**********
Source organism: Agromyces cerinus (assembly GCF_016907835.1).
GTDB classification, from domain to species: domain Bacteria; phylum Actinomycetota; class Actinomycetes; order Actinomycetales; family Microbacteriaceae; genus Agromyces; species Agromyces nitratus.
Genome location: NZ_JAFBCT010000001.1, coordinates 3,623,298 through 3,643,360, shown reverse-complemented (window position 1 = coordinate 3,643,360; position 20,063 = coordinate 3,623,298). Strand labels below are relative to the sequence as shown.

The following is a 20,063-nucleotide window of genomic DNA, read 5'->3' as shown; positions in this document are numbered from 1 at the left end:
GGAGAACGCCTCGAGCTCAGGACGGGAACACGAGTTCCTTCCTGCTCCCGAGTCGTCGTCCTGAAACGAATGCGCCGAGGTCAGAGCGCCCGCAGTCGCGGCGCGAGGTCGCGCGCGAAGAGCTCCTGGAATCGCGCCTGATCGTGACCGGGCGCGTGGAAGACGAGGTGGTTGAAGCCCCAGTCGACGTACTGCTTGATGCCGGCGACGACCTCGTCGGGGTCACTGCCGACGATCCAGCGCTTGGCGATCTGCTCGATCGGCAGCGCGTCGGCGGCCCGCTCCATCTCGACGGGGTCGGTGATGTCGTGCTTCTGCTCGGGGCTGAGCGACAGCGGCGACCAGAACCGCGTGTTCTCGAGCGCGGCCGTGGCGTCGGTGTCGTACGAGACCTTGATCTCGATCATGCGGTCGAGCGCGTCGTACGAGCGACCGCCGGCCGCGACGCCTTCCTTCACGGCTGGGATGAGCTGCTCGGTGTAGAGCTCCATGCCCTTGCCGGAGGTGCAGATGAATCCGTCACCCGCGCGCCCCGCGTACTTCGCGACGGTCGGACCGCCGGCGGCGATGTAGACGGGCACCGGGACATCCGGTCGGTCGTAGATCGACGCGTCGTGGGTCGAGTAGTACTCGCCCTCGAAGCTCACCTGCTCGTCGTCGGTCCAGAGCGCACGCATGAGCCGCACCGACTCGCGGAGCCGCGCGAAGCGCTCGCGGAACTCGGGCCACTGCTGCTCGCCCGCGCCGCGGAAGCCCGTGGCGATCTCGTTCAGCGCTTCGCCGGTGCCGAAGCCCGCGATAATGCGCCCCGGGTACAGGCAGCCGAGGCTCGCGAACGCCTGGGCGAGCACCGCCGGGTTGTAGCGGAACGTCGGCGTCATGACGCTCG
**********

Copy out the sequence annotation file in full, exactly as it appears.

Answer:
Source organism: Agromyces cerinus (assembly GCF_016907835.1).
GTDB classification, from domain to species: domain Bacteria; phylum Actinomycetota; class Actinomycetes; order Actinomycetales; family Microbacteriaceae; genus Agromyces; species Agromyces nitratus.
Genome location: NZ_JAFBCT010000001.1, coordinates 3,623,298 through 3,643,360, shown reverse-complemented (window position 1 = coordinate 3,643,360; position 20,063 = coordinate 3,623,298). Strand labels below are relative to the sequence as shown.

The following is a 20,063-nucleotide window of genomic DNA, read 5'->3' as shown; positions in this document are numbered from 1 at the left end:
GGAGAACGCCTCGAGCTCAGGACGGGAACACGAGTTCCTTCCTGCTCCCGAGTCGTCGTCCTGAAACGAATGCGCCGAGGTCAGAGCGCCCGCAGTCGCGGCGCGAGGTCGCGCGCGAAGAGCTCCTGGAATCGCGCCTGATCGTGACCGGGCGCGTGGAAGACGAGGTGGTTGAAGCCCCAGTCGACGTACTGCTTGATGCCGGCGACGACCTCGTCGGGGTCACTGCCGACGATCCAGCGCTTGGCGATCTGCTCGATCGGCAGCGCGTCGGCGGCCCGCTCCATCTCGACGGGGTCGGTGATGTCGTGCTTCTGCTCGGGGCTGAGCGACAGCGGCGACCAGAACCGCGTGTTCTCGAGCGCGGCCGTGGCGTCGGTGTCGTACGAGACCTTGATCTCGATCATGCGGTCGAGCGCGTCGTACGAGCGACCGCCGGCCGCGACGCCTTCCTTCACGGCTGGGATGAGCTGCTCGGTGTAGAGCTCCATGCCCTTGCCGGAGGTGCAGATGAATCCGTCACCCGCGCGCCCCGCGTACTTCGCGACGGTCGGACCGCCGGCGGCGATGTAGACGGGCACCGGGACATCCGGTCGGTCGTAGATCGACGCGTCGTGGGTCGAGTAGTACTCGCCCTCGAAGCTCACCTGCTCGTCGTCGGTCCAGAGCGCACGCATGAGCCGCACCGACTCGCGGAGCCGCGCGAAGCGCTCGCGGAACTCGGGCCACTGCTGCTCGCCCGCGCCGCGGAAGCCCGTGGCGATCTCGTTCAGCGCTTCGCCGGTGCCGAAGCCCGCGATAATGCGCCCCGGGTACAGGCAGCCGAGGCTCGCGAACGCCTGGGCGAGCACCGCCGGGTTGTAGCGGAACGTCGGCGTCATGACGCTCG